NASA set for big things in 2020
Published 7:00 am Tuesday, February 11, 2020
Tests of all four RS-25 engines for the Space Launch System are scheduled for July or August at Stennis Space Center.
Local residents may hear the rumble of the testing as far as Gulfport, said Chief of Test Operations Maury Vander. The test will be the biggest Vander has seen in his years at Stennis, and will be the largest at Stennis since the Apollo program.
NASA plans to use the SLS rocket to send astronauts aboard the Orion spacecraft to the moon in 2024, as part of the Artemis program. An unmanned mission around the moon, Artemis I, is set for 2021.
“We’re putting our fingerprints on going back to the moon,” said Vander.
Rich Gilbrech, Stennis Space Center Director, said this series of tests will be the first time in 49 years that a core stage is tested at Stennis.
During testing, the core stage will be attached to a test stand and all four engines will be tested for approximately eight minutes, offering the first chance to test the rocket as a unit, Vander said. During that test the rocket will not have enough power to lift off, but it could shift and damage the stand, said Barry Robinson, project manager for the B2 SLS core stage green run.
The B2 test stand that will be used to test the SLS rocket was originally built in the 1960s and used for testing until 2000. The structure was refurbished for the SLS testing, including new piping and new instrumentation for data acquisition, said Robinson.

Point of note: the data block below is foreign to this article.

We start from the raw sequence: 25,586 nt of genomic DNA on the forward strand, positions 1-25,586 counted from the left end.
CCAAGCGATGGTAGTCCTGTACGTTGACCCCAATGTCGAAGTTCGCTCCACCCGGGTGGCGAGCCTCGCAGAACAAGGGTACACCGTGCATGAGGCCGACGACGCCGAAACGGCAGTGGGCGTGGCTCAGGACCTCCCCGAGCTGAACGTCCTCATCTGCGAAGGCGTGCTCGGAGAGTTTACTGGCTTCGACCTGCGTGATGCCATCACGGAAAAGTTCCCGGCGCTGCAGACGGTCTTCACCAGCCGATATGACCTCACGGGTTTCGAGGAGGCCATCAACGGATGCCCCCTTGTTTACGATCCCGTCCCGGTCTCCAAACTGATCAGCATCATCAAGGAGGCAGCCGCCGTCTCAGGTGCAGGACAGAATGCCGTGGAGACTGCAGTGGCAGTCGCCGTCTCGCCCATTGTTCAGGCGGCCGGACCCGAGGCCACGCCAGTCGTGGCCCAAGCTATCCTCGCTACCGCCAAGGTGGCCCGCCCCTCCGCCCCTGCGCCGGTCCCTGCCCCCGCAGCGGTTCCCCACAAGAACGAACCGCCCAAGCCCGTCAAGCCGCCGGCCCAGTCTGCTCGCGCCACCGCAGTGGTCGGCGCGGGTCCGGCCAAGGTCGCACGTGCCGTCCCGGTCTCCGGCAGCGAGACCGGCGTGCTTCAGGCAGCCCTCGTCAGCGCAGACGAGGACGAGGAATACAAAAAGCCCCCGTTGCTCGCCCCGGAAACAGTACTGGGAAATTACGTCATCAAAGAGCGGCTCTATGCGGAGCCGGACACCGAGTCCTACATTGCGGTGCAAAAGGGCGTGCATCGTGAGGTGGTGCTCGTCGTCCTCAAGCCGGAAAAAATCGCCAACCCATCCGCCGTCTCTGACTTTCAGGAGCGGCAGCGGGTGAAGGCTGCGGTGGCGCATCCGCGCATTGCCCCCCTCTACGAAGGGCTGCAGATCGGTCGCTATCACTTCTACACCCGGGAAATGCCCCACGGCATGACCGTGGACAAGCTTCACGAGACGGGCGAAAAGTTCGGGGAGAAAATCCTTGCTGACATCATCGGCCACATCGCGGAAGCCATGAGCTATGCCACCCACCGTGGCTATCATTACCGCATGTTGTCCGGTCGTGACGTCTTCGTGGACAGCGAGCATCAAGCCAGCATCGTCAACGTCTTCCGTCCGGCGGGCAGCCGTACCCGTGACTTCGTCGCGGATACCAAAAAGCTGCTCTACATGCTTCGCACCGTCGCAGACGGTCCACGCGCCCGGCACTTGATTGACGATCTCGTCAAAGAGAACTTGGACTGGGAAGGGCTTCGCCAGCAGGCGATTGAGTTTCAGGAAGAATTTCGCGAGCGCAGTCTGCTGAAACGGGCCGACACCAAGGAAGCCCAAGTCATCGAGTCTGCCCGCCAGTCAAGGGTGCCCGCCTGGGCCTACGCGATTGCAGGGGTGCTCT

The 212-foot SLS core stage is currently vertical on the stand.
Stennis also added an extra pump to its water reservoir for SLS testing, said Vander. While the engine is running, 330,000 gallons of water per minute will be used to cool it.
The engine testing should have a minimal impact on local pilots, and the FAA will be notified of tests, similar to when other tests are conducted, said Vander.
When the SLS core stage is complete, the core stage will be transported to Kennedy Space Center to prepare for launch.
President Trump’s 2021 budget request provides full funding for the Artemis and Orion projects, said NASA’s Chief Administrator Jim Bridenstine during his State of NASA speech Monday.
Trump’s 2021 budget request includes over $25 billion for NASA, which would be a 12 percent increase in funding. The proposed budget includes $3.4 billion for a human landing system and $1.5 billion for exploration technology in support of the Artemis mission. The funds for exploration technology could be used for things like developing nuclear propulsion to get to Mars or developing ways to transform waste stored in a spacecraft into a useful gas.